No trip to London with kids is complete without stopping off at the London Transport Museum.
Our London Holiday, March 31-through-April 9, 2013:
1. British Airways LAX-LHR
2. The Waldorf Hilton, London
3. Covent Garden Neighborhood
4. London Transport Museum TODAY’S POST
5. Day Out in London – Traditional Landmarks
6. Princess Diana Playground, Kensington Park, and Green Park/ Buckingham Palace
7. Harry Potter Connections
8. Family Remembrance and Celebration: Brookwood Cemetery and The Lion King at The Lyceum Theatre
9. Day Trip: Isle of Wight and Portsmouth, UK
10. Day Out: Greenwich, UK
11. Tower of London
12. London’s Shopping Meccas: Hamleys Toys and Harrods
RMT’ers, if you have kids (um, duh?!) and you find yourselves in London, the London Transport Museum is a must-visit. Located in the cute and cultured Covent Garden neighborhood in the West End, the London Transport Museum is helping the city and its visitors not just get more acquainted with the rich history of the development of mass transit in Western civilization, but it’s also celebrating the Tube’s 150th year in operation (est. 9 January 1863!).
The London Transport Museum has an array of exhibits for everyone. There’s anything from original, restored subway cars and buses that visitors may board and climb (“please touch” is a huge motto at this museum) to more artistic displays and installations like old transit maps and posters. Old ticket stubs, marketing materials, and advertisements also adorn the museum walls and halls, and other corners pay homage to specific historical eras related to London transit, such as its World War II memorial and remembrance areas.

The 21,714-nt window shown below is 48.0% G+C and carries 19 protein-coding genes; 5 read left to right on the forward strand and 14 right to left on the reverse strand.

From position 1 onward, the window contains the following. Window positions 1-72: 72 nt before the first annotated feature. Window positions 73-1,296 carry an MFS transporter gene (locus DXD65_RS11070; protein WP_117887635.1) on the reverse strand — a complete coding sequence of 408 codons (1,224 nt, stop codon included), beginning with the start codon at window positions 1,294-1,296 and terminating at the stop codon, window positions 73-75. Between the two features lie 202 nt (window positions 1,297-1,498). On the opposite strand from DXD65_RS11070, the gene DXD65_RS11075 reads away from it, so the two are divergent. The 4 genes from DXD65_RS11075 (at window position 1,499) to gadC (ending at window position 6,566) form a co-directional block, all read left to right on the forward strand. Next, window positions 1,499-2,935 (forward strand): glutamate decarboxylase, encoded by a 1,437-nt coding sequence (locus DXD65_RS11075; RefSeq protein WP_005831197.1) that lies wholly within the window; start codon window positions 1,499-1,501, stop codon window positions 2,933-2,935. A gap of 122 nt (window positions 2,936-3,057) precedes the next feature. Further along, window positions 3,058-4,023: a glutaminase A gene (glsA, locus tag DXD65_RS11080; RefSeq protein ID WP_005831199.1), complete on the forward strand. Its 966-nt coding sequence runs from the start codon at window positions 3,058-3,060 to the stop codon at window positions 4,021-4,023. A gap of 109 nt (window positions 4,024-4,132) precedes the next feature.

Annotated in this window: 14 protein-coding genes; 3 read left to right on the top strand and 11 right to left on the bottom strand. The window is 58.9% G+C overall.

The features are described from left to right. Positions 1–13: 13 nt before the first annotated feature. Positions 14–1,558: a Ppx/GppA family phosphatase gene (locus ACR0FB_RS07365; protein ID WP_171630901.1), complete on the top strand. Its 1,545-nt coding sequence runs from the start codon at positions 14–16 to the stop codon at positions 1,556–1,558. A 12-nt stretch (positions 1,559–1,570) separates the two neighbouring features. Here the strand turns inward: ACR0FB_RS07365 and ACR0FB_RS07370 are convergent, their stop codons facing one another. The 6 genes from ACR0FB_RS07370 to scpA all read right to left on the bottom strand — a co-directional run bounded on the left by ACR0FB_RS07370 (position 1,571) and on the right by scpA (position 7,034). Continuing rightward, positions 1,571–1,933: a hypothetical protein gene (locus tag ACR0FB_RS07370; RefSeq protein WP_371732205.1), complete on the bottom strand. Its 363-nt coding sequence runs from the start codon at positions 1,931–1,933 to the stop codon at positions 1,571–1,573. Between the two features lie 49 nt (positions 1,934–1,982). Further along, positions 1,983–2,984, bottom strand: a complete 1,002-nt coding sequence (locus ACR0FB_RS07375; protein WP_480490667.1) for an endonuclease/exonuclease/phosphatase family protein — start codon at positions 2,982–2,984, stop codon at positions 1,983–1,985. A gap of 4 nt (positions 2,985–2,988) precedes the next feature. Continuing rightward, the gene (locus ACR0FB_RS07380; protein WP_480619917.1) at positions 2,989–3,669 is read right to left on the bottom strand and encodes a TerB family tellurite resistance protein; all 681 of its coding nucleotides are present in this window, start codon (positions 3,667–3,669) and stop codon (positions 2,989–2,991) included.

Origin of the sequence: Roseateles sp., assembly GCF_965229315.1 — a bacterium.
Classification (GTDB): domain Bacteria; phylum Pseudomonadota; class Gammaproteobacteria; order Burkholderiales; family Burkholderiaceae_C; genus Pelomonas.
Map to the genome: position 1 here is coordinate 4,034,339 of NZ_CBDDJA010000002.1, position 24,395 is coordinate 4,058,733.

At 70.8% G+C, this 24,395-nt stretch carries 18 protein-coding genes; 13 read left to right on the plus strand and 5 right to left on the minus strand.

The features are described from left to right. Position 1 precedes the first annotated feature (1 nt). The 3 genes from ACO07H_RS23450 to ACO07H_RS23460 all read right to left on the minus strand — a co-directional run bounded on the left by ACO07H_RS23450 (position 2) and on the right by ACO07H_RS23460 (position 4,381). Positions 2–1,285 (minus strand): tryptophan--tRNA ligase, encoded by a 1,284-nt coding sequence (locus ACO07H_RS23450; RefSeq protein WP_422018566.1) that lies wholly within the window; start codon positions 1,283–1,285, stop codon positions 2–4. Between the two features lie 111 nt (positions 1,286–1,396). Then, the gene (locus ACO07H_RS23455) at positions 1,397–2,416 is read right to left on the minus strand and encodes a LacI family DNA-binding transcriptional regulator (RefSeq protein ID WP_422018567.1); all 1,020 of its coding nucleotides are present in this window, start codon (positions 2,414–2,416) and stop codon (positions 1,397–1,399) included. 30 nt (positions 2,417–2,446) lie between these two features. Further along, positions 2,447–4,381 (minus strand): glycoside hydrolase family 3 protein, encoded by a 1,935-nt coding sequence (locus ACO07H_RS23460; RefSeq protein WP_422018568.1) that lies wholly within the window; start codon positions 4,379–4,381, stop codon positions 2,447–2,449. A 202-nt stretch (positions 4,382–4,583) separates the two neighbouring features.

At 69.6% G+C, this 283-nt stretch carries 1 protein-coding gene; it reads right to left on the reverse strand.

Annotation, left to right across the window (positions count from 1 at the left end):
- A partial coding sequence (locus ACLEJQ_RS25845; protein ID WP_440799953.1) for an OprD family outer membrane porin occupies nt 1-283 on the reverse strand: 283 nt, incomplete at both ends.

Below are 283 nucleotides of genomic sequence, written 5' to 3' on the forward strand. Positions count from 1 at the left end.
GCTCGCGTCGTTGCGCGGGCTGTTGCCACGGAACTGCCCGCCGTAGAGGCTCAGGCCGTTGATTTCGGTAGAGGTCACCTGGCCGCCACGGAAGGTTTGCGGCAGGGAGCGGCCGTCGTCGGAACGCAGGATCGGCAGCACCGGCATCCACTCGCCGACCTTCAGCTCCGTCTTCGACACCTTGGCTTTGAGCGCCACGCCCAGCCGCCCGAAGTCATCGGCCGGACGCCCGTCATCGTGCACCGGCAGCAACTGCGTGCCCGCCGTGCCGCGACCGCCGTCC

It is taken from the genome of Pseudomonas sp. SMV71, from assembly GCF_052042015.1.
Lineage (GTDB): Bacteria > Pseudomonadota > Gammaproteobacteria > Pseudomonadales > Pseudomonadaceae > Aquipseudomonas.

While there are plenty of traditional educational opportunities here at the London Transport Museum, the big draw with kids and adults alike are the Underground train cars and the double-decker Routemaster buses. Feel free to hop on board and take a look around. You’ll almost forget you’re not driving anywhere, but I’d be lying if I said these beautiful vehicles didn’t take you anywhere. The details and restoration work is state-of-the-art and really sets the mind in motion. There are also several stations with driving simulators and other interactive features related to Underground operations.
Kids under six-years-old also have their very own Kids Corner of the museum. Here there are smaller-scale climbers and a model train table where kids can gather and play while the parents can sit back, relax, and have a coffee or snack in the museum’s cafe. The London Transport Museum also offers kids of all-ages a variety of projects and activities by way of punch-cards and booklets they receive upon entrance. They can reference these items during their visit through the museum and mark their stops along the way; they also make a great keepsake from their trip.
An admission detail also worth mentioning is that the London Transport Museum currently offers a buy-one-get-the-whole-year-free (good for 12 months from the date of purchase and original admission; ID required for future visits as the ticket is non-transferable). While we used the 2-for-1 offered by the Days Out Guide UK, we were still permitted to turn the paid admission into the 12-month pass (the free admission was good for the day-of only). T’s admission was entirely free; kids under 16 enter free and children under 12 must be accompanied by an adult.
Please visit this link for more information on hours of operation, admission costs, and other special group rates or offers for the London Transport Museum.